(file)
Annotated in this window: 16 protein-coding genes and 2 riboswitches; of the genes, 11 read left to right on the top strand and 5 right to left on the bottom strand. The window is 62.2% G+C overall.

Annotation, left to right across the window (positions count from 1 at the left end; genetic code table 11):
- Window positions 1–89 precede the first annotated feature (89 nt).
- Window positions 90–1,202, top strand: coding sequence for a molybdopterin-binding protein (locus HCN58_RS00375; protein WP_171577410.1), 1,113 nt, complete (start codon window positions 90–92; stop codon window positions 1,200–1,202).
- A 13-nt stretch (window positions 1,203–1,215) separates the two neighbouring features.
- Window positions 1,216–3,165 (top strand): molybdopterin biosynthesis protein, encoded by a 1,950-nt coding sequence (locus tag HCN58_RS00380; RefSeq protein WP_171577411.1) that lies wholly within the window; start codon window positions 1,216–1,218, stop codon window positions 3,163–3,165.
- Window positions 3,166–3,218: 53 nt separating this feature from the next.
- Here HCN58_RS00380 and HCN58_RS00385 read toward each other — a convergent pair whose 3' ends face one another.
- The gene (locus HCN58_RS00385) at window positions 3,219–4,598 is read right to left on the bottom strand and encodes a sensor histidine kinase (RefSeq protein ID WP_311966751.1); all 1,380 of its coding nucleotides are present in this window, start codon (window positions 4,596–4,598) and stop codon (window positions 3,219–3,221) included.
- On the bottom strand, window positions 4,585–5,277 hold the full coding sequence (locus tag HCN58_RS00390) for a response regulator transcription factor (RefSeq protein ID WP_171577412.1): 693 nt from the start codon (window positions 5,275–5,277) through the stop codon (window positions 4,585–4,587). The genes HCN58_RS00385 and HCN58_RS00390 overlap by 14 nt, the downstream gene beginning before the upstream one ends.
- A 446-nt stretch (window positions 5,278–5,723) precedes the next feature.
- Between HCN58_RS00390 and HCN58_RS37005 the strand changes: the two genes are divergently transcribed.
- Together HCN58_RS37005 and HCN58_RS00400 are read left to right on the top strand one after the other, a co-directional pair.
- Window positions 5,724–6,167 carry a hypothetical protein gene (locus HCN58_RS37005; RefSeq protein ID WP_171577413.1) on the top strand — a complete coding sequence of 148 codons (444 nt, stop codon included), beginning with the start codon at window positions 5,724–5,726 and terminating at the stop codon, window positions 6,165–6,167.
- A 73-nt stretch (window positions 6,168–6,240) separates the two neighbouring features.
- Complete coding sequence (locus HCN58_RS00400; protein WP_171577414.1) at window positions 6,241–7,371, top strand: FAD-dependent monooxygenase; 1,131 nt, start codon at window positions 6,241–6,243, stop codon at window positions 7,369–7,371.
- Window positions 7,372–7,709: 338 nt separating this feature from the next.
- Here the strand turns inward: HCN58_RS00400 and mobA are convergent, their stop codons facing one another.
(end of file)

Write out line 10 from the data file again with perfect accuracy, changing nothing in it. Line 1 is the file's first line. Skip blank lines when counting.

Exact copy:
- On the bottom strand, window positions 4,585–5,277 hold the full coding sequence (locus tag HCN58_RS00390) for a response regulator transcription factor (RefSeq protein ID WP_171577412.1): 693 nt from the start codon (window positions 5,275–5,277) through the stop codon (window positions 4,585–4,587). The genes HCN58_RS00385 and HCN58_RS00390 overlap by 14 nt, the downstream gene beginning before the upstream one ends.